two students talking together while working on their homeworks
Photo credit: Google

10. Two truths and a lie

Have students write two true and one false statement about a classroom procedure. Students then crumple the papers up like snowballs and toss them into a pile in the center of the room. Ask a student to pick up a “snowball,” read the three statements to the class and try to guess which sentences are true and which one is false.

11. Technology trivia

As the teacher, you can prepare a fun round of trivia questions focused on the procedures in the classroom. Classcraft’s Boss Battles or the website Kahoot are great for preparing interactive games like this. With Kahoot, students answer questions about classroom procedures using a personal device and compete to get the highest score by answering questions accurately and quickly. Boss Battles, a Premium Classcraft feature, students work together or on their own to try to defeat a monster and earn points by answering questions correctly.

12. Procedure race

Have students practice procedures like turning in papers by racing each other. The students on each side of the classroom try to get all their papers collected before the other side of the class. The teacher sets expectations about calmly and quietly passing up papers. Students then pass up their papers as quickly as possible while still remaining calm and quiet. The winning side can be the first to line up at the door at the end of class.

13. Interactive quest

Students can practice procedures by participating in a Classcraft Quest. Classcraft gives teachers the opportunity to create learning quests that ask students to complete tasks and answer questions to earn points and continue on a virtual journey. A teacher can create a quest that explains the class procedures, and students can move through the quest at their own pace while learning about and practicing various routines. The interactive nature of the program motivates students as does the ability to earn virtual rewards for their characters along the way.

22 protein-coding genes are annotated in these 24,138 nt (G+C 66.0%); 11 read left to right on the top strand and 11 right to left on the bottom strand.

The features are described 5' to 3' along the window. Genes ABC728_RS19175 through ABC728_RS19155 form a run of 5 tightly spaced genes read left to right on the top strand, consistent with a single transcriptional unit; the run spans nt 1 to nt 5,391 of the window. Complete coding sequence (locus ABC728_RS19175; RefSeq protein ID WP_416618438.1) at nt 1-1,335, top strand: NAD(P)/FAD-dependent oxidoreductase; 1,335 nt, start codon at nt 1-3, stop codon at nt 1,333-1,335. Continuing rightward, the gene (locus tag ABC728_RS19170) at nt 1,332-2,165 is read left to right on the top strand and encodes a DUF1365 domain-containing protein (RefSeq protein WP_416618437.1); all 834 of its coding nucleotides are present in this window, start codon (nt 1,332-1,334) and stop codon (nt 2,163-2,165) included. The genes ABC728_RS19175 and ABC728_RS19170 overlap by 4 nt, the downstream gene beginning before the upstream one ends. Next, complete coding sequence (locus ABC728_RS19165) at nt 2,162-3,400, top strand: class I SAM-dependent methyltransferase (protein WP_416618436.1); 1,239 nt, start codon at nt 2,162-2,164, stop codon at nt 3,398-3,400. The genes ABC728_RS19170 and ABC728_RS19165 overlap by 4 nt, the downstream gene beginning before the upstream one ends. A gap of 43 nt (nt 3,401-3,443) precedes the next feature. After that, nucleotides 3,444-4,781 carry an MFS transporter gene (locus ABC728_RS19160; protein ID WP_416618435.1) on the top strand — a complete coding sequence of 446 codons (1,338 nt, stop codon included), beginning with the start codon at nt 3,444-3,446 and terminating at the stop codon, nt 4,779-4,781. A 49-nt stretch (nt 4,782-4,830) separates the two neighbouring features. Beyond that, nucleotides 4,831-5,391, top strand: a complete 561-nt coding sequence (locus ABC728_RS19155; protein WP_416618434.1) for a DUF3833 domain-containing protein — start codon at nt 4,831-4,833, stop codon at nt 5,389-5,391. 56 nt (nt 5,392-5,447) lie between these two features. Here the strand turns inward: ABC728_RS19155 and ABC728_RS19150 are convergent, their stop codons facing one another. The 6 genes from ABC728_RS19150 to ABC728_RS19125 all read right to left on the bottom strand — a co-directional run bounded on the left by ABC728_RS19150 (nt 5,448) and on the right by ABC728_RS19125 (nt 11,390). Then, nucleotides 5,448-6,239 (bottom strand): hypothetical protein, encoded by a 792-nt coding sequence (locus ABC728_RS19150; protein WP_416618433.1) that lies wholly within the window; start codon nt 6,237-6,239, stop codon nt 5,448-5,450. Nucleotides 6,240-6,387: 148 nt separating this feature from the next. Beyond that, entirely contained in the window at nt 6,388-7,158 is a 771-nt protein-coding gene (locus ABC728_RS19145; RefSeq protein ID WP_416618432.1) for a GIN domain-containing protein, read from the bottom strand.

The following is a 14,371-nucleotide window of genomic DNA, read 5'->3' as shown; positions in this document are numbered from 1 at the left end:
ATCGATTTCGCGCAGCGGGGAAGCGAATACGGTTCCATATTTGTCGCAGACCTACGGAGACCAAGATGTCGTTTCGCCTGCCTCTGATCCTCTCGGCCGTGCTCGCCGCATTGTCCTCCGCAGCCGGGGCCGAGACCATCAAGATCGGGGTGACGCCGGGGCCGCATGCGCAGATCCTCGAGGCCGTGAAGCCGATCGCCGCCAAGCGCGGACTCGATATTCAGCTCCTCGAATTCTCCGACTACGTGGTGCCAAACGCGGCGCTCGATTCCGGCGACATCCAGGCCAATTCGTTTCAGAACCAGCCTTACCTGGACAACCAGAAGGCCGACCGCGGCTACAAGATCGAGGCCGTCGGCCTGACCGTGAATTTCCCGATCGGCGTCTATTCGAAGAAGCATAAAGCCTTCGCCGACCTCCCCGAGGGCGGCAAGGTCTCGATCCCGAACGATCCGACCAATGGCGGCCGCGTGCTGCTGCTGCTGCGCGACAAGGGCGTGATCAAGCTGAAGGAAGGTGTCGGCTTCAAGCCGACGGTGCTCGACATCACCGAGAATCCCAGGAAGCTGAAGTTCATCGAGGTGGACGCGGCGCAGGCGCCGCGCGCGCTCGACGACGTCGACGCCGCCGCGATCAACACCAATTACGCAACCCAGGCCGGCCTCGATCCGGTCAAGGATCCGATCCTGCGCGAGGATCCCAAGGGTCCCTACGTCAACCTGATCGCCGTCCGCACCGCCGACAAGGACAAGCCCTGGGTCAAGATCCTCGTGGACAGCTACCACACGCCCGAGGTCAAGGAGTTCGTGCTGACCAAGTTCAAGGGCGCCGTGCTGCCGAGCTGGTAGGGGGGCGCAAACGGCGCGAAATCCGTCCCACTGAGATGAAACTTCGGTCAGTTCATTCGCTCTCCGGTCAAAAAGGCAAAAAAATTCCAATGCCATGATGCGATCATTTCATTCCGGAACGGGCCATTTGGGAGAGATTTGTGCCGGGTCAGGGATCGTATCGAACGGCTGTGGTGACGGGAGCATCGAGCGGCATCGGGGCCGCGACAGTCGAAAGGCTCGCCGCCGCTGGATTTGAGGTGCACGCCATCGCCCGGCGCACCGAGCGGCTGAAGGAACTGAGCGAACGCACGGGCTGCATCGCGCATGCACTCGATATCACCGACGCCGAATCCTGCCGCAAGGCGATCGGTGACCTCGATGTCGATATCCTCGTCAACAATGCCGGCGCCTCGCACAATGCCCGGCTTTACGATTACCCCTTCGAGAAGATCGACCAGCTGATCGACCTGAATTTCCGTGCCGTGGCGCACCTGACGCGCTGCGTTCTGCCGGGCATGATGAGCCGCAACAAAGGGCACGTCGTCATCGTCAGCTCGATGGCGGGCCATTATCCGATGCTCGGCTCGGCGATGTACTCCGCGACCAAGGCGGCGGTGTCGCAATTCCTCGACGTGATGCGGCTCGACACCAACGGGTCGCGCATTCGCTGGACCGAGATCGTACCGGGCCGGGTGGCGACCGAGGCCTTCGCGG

14. Scavenger hunt

Students follow clues about classroom procedures to find other clues and objects hidden around the room. Teachers can create instructions such as, “Find the place where you are supposed to turn in your papers. What color is the envelope sitting in this spot today? Write the color of the envelope on your scavenger hunt notes.” Once a team has completed the scavenger hunt, they will have walked through all of the classroom procedures and answered some questions along the way.

15. Power writing

Ask students to write as much as they can in one minute about a particular classroom procedure. They can share these with a partner and then with the class in a think-pair-share format.

16. Expository writing

Have students write a how-to paragraph about the steps of a particular classroom routine. Combine the paragraphs together as a book or posted around the room for reference.

17. Venn diagram

Have students compare and contrast two different classroom procedures. They can illustrate this in a Venn diagram format.

18. Teach other students

As new students enter the classroom, have the current class show them the classroom procedures. This instructional activity will make the procedures more memorable for everyone involved.

19. Class presentation

Using Google Slides or PowerPoint, have students create a slide to explain a particular classroom procedure in detail. Combine the slides to make a whole-class presentation where each group presents its slide.

20. Anchor charts

Students (or the teacher) can create anchor charts to outline the essential points of your most important classroom procedures.

Learning classroom procedures is important (and fun!)

There are many fun ways to teach policies and procedures. With a little creativity, practicing these routines can easily be a fun part of any class. Students will remember your expectations well if they’re having a good time along the way.

Photo credit: Google

Classroom Management